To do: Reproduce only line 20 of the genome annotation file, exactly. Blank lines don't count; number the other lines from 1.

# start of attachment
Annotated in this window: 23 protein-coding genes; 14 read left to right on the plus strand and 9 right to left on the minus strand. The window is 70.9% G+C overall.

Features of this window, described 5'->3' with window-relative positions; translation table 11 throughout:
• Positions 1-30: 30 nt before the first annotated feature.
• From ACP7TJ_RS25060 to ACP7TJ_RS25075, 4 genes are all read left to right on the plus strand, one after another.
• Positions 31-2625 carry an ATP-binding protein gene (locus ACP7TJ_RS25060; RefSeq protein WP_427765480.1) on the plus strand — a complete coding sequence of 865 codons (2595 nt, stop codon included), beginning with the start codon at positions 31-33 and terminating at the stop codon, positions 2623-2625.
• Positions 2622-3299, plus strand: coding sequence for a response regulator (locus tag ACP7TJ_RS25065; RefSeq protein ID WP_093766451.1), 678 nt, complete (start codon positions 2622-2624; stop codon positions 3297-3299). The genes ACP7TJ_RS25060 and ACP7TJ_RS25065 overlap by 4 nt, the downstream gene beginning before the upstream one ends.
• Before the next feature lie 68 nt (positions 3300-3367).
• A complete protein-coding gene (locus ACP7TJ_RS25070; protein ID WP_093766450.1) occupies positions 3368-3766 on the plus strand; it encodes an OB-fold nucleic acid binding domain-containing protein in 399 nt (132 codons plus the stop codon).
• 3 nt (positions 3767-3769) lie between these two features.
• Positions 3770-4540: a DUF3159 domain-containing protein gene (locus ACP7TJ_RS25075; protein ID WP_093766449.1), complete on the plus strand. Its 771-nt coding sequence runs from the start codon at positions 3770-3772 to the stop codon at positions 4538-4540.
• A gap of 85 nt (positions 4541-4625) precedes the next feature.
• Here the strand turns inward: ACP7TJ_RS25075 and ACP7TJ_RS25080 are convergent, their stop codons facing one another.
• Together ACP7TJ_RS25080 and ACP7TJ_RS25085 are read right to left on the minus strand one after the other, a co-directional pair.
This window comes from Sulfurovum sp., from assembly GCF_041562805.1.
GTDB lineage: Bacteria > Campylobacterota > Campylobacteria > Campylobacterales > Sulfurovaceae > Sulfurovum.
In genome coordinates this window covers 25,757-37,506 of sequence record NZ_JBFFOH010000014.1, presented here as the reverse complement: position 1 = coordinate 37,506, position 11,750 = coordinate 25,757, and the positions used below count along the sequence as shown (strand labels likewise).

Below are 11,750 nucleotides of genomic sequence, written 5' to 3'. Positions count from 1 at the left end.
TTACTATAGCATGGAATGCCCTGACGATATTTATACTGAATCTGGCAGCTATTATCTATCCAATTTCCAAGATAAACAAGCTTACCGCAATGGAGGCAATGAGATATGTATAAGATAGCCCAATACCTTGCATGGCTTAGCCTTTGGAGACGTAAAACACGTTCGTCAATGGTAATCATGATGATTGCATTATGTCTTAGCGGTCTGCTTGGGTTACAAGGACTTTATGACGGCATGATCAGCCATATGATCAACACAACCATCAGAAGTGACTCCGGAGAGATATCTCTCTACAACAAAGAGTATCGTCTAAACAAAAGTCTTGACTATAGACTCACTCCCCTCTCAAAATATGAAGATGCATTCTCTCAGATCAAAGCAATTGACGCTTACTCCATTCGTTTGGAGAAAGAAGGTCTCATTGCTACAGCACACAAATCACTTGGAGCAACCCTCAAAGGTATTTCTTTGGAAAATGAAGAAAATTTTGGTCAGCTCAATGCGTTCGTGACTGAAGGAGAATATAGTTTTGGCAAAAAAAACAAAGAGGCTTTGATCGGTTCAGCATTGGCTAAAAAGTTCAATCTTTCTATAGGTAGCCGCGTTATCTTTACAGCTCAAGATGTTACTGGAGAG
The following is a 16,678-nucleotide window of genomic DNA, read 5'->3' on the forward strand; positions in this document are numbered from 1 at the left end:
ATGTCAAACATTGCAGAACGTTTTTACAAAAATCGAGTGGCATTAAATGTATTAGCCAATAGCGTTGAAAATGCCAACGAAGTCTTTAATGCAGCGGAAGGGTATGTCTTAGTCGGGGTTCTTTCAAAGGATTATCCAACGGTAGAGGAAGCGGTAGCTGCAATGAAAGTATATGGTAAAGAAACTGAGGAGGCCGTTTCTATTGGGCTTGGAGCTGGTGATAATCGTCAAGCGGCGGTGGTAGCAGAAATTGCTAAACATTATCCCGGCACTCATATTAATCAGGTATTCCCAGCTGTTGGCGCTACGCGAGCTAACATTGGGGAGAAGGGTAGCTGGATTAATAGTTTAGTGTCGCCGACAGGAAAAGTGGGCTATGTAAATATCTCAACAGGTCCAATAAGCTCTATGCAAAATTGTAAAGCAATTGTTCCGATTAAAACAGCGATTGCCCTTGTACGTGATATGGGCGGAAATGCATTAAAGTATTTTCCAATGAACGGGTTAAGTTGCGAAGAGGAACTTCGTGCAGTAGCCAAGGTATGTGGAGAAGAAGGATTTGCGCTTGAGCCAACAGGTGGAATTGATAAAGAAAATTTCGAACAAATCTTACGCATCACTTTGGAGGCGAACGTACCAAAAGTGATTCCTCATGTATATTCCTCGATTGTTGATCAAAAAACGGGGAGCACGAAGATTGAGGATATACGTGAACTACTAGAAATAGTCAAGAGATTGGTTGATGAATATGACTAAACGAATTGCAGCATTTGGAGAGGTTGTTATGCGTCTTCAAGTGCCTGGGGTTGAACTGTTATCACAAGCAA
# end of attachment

ATGTCAAACATTGCAGAACGTTTTTACAAAAATCGAGTGGCATTAAATGTATTAGCCAATAGCGTTGAAAATGCCAACGAAGTCTTTAATGCAGCGGAAGGGTATGTCTTAGTCGGGGTTCTTTCAAAGGATTATCCAACGGTAGAGGAAGCGGTAGCTGCAATGAAAGTATATGGTAAAGAAACTGAGGAGGCCGTTTCTATTGGGCTTGGAGCTGGTGATAATCGTCAAGCGGCGGTGGTAGCAGAAATTGCTAAACATTATCCCGGCACTCATATTAATCAGGTATTCCCAGCTGTTGGCGCTACGCGAGCTAACATTGGGGAGAAGGGTAGCTGGATTAATAGTTTAGTGTCGCCGACAGGAAAAGTGGGCTATGTAAATATCTCAACAGGTCCAATAAGCTCTATGCAAAATTGTAAAGCAATTGTTCCGATTAAAACAGCGATTGCCCTTGTACGTGATATGGGCGGAAATGCATTAAAGTATTTTCCAATGAACGGGTTAAGTTGCGAAGAGGAACTTCGTGCAGTAGCCAAGGTATGTGGAGAAGAAGGATTTGCGCTTGAGCCAACAGGTGGAATTGATAAAGAAAATTTCGAACAAATCTTACGCATCACTTTGGAGGCGAACGTACCAAAAGTGATTCCTCATGTATATTCCTCGATTGTTGATCAAAAAACGGGGAGCACGAAGATTGAGGATATACGTGAACTACTAGAAATAGTCAAGAGATTGGTTGATGAATATGACTAAACGAATTGCAGCATTTGGAGAGGTTGTTATGCGTCTTCAAGTGCCTGGGGTTGAACTGTTATCACAAGCAA